2,038

64.7

M4

M92-330

106

118

7.0

118.1

2,109

64.8

M15

M92-330

106

118

8.5

88.9

2,243

64.8

M13

M92-330

106

118

8.5

111.8

2,137

65.6

M2

M92-330

106

118

8.8

96.5

2,062

65.7

M92-225


106

118

7.5

86.4

2,059

65.8

OR-8


116

128

9.5

144.8

2,178

65.8

608

M92-314

106

118

8.3

116.8

2,037

66.3

M92-085


106

118

8.8

119.4

2,057

66.5

Evans


106

118

9.3

110.5

2,268

66.7

Lambert


116

128

9.8

167.6

2,409

66.9

108

M92-085

106

118

7.8

115.6

2,173

66.9

104

M92-085

106

118

8.0

102.9

2,105

67.2

307

M92-220

106

118

7.8

99.1

2,278

67.4

M1

M92-330

106

118

7.8

118.1

2,094

68.0

M16

M92-330

106

118

8.0

120.7

2,128

69.0

Gnome 85


106

118

8.8

113.0

2,188

69.2

M12

M92-330

106

118

8.8

134.6

2,178

69.8

average


108

120

7.8

111.9

2,215

63.1

LSD (0.05)



1.3


141

10.3





Table 2. Performance of soybean varieties from 2005 to 2007. Cultivars are ranked by average yield. Malheur Experiment Station, Oregon State University, Ontario, OR.


Yield


Average 2005 - 2007

Cultivar

2005

2006

2007


Yield

Days to maturity

Height


------------ bu/acre ------------


bu/acre


cm

601

65.6

66.4

50.7


60.9

102

87.8

909

70.8

66.2

49.1


62.0

102

97.6

Sibley

56.2

66.8

63.3


62.1

112

91.4

311

68.1

67.4

54.1


63.2

102

91.8

M92-220

63.4

68.8

57.4


63.2

102

92.5

309

67.5

66.2

56.6


63.4

102

93.4

308

64.6

65.2

61.6


63.8

106

91.0

305

64.2

66.6

61.2


64.0

102

94.4

905

71.1

66.2

55.0


64.1

99

98.9

OR-8

57.8

69.6

65.8


64.4

112

99.9

313

62.5

68.4

63.2


64.7

102

94.0

514

68.6

66.6

59.6


64.9

105

104.9

303

67.7

67.0

61.8


65.5

99

100.1

M2

62.0

70.0

65.7


65.9

102

90.2

511

65.0

70.2

64.0


66.4

109

106.0

Korada

67.8

70.6

61.1


66.5

102

100.5

M92-225

68.0

66.0

65.8


66.6

99

95.8

M13

67.9

66.6

65.6


66.7

99

103.6

OR-6

65.1

72.2

62.9


66.7

99

105.5

307

64.3

70.0

67.4


67.2

102

93.0

M92-085

71.9

64.4

66.5


67.6

99

98.5

108

70.5

65.8

66.9


67.7

99

98.9

M3

69.6

72.2

61.5


67.7

99

106.9

312

68.4

71.8

64.3


68.1

102

90.7

608

70.2

68.0

66.3


68.2

99

99.6

104

70.9

66.6

67.2


68.2

99

98.6

M9

73.9

68.2

63.8


68.6

99

105.0

Evans

69.3

71.0

66.7


69.0

102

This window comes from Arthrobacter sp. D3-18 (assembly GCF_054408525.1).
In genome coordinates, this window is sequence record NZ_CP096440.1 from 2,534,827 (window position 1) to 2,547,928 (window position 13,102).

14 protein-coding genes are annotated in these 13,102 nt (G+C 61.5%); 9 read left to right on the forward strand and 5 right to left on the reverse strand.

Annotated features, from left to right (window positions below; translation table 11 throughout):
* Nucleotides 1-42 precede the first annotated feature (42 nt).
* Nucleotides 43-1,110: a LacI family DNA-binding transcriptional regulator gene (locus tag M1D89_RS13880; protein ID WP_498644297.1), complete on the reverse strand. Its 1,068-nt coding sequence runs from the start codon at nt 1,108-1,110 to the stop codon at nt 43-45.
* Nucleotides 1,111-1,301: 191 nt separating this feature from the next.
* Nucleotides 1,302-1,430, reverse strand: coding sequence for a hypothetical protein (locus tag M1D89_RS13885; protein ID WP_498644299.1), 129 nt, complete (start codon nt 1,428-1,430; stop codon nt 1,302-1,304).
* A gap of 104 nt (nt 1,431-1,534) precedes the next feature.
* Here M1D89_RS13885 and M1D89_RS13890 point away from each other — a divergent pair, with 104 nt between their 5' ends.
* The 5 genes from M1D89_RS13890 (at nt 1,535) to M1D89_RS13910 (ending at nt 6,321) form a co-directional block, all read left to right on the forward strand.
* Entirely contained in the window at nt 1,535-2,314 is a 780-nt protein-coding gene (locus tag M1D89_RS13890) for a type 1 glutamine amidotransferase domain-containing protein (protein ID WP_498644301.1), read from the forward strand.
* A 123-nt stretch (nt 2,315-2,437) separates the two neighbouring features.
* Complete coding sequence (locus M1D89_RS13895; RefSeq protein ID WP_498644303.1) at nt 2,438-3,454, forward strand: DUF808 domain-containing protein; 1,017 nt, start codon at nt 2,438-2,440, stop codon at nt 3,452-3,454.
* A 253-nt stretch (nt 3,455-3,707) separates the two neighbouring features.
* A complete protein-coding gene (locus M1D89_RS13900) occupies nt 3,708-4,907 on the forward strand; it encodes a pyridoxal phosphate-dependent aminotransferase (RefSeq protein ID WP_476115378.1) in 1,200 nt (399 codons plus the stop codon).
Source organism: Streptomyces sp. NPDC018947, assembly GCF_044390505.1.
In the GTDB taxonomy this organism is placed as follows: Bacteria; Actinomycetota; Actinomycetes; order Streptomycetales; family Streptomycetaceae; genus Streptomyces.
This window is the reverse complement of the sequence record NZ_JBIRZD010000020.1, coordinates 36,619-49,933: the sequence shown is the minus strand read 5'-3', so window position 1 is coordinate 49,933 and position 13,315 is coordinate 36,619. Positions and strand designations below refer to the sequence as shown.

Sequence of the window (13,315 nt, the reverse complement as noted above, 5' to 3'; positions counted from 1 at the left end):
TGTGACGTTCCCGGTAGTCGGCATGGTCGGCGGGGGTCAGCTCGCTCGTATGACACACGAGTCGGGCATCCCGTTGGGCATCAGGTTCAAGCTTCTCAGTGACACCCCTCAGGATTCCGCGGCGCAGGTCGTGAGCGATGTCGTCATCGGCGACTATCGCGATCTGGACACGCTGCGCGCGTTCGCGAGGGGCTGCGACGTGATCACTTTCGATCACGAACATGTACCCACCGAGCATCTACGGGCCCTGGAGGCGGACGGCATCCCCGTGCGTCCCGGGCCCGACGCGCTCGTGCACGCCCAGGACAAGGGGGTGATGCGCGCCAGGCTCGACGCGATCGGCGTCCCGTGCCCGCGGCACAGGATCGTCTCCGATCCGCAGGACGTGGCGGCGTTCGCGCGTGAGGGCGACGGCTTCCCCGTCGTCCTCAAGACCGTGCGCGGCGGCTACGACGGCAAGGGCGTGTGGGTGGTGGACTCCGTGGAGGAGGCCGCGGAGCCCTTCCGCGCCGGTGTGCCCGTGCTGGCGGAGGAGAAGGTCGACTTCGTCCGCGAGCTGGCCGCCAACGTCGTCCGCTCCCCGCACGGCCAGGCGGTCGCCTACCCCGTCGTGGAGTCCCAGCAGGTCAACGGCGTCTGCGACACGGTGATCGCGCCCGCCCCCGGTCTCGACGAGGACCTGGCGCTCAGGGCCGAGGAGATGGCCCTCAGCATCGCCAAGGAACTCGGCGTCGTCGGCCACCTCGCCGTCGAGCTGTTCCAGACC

95.5

M15

73.9

68.4

64.8


69.0

99

94.6

106

72.0

70.4

64.7


69.0

99

83.6

101

74.4

70.2

62.7


69.1

99

102.7

M16

69.1

69.6

69.0


69.2

99

102.9

Gnome 85

65.4

75.3

69.2


70.0

102

94.3

M12

70.4

70.0

69.8


70.0

99

102.9

103

73.7

72.4

64.1


70.1

99

98.4

M4

73.0

72.6

64.8


70.1

99

99.7

M1

73.0

70.6

68.0


70.5

99

99.4

107

76.6

74.2

62.5


71.1

99

95.0

Lambert

73.3

81.9

66.9


74.0

107

112.2

Average

68.4

69.2

63.1


66.9

101

97.7

LSD (0.05)

8.0

6.1

10.3








Table 3. Performance of soybean varieties from 2005 to 2007, Malheur Experiment Station, Oregon State University, Ontario, OR.


Lodging


Seed count

Cultivar

2005

2006

2007

average


2005

2006

2007

average


----------------- 0-10 -----------------


---------------------- seeds/lb --------------------

M92-085

5.8

5.3

8.8

6.6


2,255

2,324

2,057

2,212

M92-220

8.3

6

4.8

6.4


2,393

2,463

2,359

2,405

M92-225

5.8

6.8

7.5

6.7


2,338

2,418

2,059

2,272

OR-6

9.5

8.5

9.3

9.1


2,344

2,300

2,322

2,322

OR-8

9.8

8.7

9.5

9.3


2,041

2,142

2,178

2,120

Evans

9.3

8.5

9.3

9.0


2,286

2,431

2,268

2,328

Gnome 85

9.5

8.8

8.8

9.0


2,300

2,278

2,188

2,255

Korada

5.3

5.5

6.5

5.8


2,306

2,315

2,191

2,271

Lambert

9.3

7.8

9.8

9.0


2,304

2,344

2,409

2,352

Sibley

9.8

8.5

8.8

9.0


1,976

2,273

1,959

2,069

M1

6

5.5

7.8

6.4


2,284

2,216

2,094

2,198

M2

6.5

5.3

8.8

6.9


2,296

2,295

2,062

2,218

M3

3.8

7.3

8.3

6.5


2,352

2,285

2,123

2,253

M4

4.3

6.3

7

5.9


2,349

2,345

2,109

2,268

M9

7.5

2.5

8.3

6.1


2,292

2,455

2,187

2,311

M12

6.8

6.5

8.8

7.4


2,290

2,208

2,178

2,225

M13

4

6.5

8.5

6.3


2,253

2,328

2,137

2,239

M15

4.5

6.3

8.5

6.4


2,220

2,201

2,243

2,221

M16

4.3

5.3

8

5.9


2,268

2,310

2,128

2,235

101

6

5.3

7.5

6.3


2,295

2,172

2,062

2,176

103

5.8

5.5

8.3

6.5


2,318

2,287

2,061

2,222

104

5.3

6.3

8

6.5


2,395

2,154

2,105

2,218

106

5.8

4.5

8

6.1


2,299

2,259

2,038

2,199

107

5

4.3

7.8

5.7


2,269

2,274

2,146

2,230

108

4.8

3.5

7.8

5.4


2,379

2,355

2,173

2,302

303

7

4.8

7.8

6.5


2,480

2,421

2,437

2,446

305

6

5.3

7.5

6.3


2,427

2,490

2,427

2,448

307

6.5

3

7.8

5.8


2,404

2,495

2,278

2,392

308

5.3

3.3

5.5

4.7


2,396

2,622

2,252

2,423

309

6

3.3

4

4.4


2,447

2,499

2,304

2,417

311

7

3.3

6.8

5.7


2,409

2,510

2,370

2,430

312

5.8

4

7.5

5.8


2,403

2,480

2,262

2,382

313

7.5

4.3

7.3

6.4


2,506

2,523

2,267

2,432

511

7

3.8

7.8

6.2


2,563

2,573

2,378

2,505

514

7.3

7

8.5

7.6


2,345

2,316

2,465

2,375

601

6.5

3.8

5.3

5.2


2,336

2,475

2,321

2,377

608

6.8

5.5

8.3

6.9


2,294

2,399

2,037

2,243

905

9

8.8

9.3

9.0


2,430

2,318

2,401

2,383

909

9.3

8.5

9.3

9.0


2,391

2,196

2,338

2,308

Average

6.6

5.7

7.8

6.7


2,332

2,353

2,215

2,300

LSD (0.05)

2

1.7

1.3



131

181

141